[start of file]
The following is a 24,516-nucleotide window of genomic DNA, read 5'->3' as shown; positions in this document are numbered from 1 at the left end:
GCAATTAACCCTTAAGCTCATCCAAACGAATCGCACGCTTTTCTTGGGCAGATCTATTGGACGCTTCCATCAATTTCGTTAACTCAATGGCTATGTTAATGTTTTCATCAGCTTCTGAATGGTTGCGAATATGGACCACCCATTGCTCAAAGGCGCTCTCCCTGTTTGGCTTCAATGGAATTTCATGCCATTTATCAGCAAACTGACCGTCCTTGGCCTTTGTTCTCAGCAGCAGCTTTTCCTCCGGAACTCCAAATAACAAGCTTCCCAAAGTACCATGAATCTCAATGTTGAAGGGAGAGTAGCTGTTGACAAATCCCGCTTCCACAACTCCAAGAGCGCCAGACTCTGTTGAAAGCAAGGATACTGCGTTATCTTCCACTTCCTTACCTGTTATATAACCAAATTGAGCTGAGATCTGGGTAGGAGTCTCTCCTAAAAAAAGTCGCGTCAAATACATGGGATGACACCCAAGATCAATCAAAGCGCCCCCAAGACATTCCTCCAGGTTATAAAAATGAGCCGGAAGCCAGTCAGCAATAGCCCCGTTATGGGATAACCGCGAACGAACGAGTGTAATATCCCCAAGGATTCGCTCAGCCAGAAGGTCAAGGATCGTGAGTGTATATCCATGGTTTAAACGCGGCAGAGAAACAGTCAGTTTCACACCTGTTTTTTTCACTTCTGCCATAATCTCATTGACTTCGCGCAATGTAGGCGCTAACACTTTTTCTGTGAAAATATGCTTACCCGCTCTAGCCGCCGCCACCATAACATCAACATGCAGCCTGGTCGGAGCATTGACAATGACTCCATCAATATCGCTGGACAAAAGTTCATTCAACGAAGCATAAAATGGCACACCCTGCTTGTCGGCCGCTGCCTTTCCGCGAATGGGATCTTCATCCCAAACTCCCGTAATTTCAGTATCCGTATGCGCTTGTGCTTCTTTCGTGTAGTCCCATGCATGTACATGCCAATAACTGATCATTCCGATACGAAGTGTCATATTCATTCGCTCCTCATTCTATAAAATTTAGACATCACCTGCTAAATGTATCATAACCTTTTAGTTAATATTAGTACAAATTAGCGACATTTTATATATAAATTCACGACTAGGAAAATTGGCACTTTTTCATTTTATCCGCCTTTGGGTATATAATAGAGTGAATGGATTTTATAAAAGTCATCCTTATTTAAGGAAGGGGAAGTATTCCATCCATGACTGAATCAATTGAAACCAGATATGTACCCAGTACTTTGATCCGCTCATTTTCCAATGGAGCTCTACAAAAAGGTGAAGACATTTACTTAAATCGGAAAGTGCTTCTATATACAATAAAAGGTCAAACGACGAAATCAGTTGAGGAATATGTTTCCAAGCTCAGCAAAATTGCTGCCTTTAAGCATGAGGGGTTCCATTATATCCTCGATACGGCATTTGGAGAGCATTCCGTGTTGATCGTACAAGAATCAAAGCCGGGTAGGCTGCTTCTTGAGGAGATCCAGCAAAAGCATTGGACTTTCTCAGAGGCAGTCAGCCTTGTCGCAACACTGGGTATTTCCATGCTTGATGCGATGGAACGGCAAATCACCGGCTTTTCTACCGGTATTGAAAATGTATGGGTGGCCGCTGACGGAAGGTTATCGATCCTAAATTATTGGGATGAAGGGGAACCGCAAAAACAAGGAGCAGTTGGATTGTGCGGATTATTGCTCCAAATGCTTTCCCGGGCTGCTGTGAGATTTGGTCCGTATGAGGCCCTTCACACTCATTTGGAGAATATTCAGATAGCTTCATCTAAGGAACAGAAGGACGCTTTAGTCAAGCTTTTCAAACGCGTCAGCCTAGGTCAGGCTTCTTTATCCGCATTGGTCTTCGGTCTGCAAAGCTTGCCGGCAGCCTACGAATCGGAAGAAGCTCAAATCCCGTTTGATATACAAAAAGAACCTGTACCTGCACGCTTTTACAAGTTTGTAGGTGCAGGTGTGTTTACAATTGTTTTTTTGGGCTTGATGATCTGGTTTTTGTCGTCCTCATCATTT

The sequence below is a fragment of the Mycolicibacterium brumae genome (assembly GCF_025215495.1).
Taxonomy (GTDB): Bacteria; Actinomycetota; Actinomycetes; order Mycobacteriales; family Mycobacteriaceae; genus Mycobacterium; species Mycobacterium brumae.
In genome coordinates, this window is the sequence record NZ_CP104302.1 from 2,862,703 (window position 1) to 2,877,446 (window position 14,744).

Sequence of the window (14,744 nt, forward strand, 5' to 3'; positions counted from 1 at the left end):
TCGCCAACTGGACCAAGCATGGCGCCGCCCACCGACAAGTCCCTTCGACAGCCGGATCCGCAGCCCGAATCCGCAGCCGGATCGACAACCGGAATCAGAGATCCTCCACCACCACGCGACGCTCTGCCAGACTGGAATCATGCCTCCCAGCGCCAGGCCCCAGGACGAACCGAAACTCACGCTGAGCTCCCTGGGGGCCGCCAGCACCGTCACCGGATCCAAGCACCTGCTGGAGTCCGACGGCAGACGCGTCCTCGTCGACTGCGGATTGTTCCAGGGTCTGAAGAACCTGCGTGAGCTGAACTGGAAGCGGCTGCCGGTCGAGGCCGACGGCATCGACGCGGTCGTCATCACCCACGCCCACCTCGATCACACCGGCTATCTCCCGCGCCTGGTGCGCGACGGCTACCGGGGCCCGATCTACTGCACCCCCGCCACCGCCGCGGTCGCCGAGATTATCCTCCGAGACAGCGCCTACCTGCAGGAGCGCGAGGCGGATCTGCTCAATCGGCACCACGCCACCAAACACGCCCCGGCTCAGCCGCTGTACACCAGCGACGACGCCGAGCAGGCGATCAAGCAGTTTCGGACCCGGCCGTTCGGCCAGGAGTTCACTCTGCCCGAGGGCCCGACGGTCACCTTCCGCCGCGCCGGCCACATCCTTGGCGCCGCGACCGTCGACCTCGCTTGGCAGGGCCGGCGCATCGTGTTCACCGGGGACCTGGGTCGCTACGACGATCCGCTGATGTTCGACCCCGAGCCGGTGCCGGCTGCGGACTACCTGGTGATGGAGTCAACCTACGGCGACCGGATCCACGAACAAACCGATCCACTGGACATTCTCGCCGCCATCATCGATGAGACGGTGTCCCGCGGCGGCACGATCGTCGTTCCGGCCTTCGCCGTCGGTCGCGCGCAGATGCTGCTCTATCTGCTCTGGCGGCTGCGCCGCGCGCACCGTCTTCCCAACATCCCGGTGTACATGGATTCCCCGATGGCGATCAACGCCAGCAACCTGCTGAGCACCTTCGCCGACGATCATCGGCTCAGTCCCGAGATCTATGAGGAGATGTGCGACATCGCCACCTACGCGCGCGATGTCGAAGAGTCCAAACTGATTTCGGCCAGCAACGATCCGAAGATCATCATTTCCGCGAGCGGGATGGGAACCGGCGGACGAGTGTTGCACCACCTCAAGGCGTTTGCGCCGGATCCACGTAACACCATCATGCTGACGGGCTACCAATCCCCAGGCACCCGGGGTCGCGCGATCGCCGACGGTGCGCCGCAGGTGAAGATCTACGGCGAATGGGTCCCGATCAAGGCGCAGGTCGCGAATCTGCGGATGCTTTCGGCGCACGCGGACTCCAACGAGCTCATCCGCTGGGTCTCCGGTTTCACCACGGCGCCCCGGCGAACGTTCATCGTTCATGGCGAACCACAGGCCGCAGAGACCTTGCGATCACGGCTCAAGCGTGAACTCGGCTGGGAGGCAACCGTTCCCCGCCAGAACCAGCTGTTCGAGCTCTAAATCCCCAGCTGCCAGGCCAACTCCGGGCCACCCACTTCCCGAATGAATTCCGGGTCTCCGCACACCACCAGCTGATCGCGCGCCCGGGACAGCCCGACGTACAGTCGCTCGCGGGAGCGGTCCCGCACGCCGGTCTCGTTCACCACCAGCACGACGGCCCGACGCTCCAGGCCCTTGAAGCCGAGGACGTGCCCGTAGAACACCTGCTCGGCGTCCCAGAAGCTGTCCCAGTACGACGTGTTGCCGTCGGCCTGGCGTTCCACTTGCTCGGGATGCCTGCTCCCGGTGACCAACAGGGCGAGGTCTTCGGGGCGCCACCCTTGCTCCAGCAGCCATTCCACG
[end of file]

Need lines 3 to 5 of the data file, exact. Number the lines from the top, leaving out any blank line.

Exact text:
The sequence below is a fragment of the Mycolicibacterium brumae genome (assembly GCF_025215495.1).
Taxonomy (GTDB): Bacteria; Actinomycetota; Actinomycetes; order Mycobacteriales; family Mycobacteriaceae; genus Mycobacterium; species Mycobacterium brumae.
In genome coordinates, this window is the sequence record NZ_CP104302.1 from 2,862,703 (window position 1) to 2,877,446 (window position 14,744).